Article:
The unprecedented discovery in 2009 of almost 6 kg of early Anglo-Saxon gold and silver objects in a Staffordshire field made international headlines. Its hundreds of small items come mostly from weaponry, especially sword hilts, but there are also a small number of Christian ceremonial items, as well as a royal helmet. All are of the highest order, not only in terms of their precious-metal manufacture, but also artistically and symbolically. Despite this, the valuable artefacts had all been damaged prior to burial, though little evidence survived of exactly how they had entered the ground.
Reconstructing the artefacts and explaining how and why they had been assembled and buried posed considerable challenges, therefore, for the six-year research project commissioned by Historic England. Its results were revealed in The Staffordshire Hoard: An Anglo-Saxon Treasure, published by the Society of Antiquaries of London.
Join one of the editors of The Staffordshire Hoard, Chris Fern, and discover the story of this important discovery. An Honorary Research Fellow of the University of York, Chris will consider the ‘battlefield’ character of the collection, as well as the hidden meaning of the intricate ornament on its exquisite objects, before exploring the wider archaeological and historical context of this important find.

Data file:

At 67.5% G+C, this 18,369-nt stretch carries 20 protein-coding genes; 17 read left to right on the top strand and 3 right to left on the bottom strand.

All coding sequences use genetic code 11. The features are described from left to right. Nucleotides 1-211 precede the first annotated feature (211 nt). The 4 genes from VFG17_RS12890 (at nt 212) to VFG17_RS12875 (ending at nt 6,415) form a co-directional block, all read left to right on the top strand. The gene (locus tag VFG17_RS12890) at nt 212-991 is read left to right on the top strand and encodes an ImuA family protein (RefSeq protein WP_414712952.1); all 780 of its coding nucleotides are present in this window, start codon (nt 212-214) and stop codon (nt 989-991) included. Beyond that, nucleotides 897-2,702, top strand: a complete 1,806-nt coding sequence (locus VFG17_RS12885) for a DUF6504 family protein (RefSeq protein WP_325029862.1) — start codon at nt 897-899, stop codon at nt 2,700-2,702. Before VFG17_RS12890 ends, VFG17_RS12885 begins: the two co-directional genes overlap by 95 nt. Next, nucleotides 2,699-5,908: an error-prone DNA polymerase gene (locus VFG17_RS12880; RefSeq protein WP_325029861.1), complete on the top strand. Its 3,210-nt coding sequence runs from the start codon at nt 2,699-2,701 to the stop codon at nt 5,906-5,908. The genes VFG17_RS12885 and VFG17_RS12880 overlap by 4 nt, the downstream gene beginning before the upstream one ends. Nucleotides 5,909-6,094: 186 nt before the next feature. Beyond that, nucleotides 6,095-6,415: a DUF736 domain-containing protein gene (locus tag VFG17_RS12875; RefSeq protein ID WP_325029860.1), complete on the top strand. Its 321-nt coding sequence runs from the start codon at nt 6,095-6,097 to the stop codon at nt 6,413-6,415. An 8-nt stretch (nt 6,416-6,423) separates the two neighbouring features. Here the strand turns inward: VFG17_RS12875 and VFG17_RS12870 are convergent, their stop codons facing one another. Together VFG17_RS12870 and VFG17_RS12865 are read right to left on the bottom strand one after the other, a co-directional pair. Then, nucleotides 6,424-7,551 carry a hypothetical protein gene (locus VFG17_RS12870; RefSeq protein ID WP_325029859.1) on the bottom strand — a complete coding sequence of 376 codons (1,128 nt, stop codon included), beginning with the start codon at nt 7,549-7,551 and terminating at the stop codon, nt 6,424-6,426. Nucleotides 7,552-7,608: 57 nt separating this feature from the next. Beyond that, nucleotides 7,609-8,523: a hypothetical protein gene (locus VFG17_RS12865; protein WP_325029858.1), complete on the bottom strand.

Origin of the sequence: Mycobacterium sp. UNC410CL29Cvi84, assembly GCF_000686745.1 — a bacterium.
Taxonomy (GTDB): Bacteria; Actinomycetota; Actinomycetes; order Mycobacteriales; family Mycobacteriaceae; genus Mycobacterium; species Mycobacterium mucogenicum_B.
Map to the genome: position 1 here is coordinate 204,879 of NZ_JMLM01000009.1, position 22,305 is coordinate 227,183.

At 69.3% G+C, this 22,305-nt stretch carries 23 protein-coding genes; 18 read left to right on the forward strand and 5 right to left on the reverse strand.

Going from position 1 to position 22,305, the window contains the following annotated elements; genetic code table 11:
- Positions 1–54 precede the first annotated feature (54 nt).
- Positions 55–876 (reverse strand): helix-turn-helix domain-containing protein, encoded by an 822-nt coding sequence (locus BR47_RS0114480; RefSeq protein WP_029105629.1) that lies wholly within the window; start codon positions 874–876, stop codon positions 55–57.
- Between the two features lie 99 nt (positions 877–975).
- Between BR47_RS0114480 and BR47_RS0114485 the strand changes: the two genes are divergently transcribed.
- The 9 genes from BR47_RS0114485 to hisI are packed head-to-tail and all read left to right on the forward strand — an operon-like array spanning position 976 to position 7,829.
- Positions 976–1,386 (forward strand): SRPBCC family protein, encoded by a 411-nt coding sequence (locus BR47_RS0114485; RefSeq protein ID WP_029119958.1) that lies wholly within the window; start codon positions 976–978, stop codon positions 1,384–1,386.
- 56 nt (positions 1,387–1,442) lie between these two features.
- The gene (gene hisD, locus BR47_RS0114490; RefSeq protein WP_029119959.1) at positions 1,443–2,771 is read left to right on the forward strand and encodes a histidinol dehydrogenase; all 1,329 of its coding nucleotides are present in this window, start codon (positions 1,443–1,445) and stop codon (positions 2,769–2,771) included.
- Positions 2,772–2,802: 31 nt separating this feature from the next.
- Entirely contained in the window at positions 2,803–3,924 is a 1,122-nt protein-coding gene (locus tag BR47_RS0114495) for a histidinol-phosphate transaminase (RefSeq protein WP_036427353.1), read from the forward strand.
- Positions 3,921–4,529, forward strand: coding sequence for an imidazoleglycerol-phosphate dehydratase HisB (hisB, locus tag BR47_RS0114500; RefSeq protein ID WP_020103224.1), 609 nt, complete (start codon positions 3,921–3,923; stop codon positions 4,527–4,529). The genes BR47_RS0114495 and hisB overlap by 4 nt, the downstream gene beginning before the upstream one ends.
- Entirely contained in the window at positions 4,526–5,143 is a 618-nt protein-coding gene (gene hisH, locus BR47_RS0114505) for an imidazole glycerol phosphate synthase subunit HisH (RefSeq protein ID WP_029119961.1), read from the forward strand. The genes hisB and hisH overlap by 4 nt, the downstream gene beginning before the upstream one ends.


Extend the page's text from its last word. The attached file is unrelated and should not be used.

This event is hosted live on Zoom Webinar and you’ll receive a link to join a couple of days before it takes place. During the event, you can ask questions via a Q&A function but audience cameras and microphones will remain muted throughout.
Please note: This talk will not be available on YouTube afterwards, so be sure to book a ticket to our live event to avoid missing out.
Image credit: Staffordshire Hoard Helmet Reconstruction, Birmingham Museum Trust
You can buy copies of many of our speakers’ books from Fox Lane Books, a local independent bookseller and Festival partner. In some cases, author signed bookplates are available too.
About the speaker
Chris Fern is a heritage consultant based in North Norfolk and specialises in the archaeology of early Anglo-Saxon England (AD 450–650). He is an Honorary Research Fellow and Associate with the University of York’s Department of Archaeology. Together with Tania Dickinson and Leslie Webster, he edited The Staffordshire Hoard: An Anglo-Saxon Treasure. Chris has also published on the Sutton Hoo cemetery, on the period’s intriguing animal art, and on the fascinating custom of horse-burial.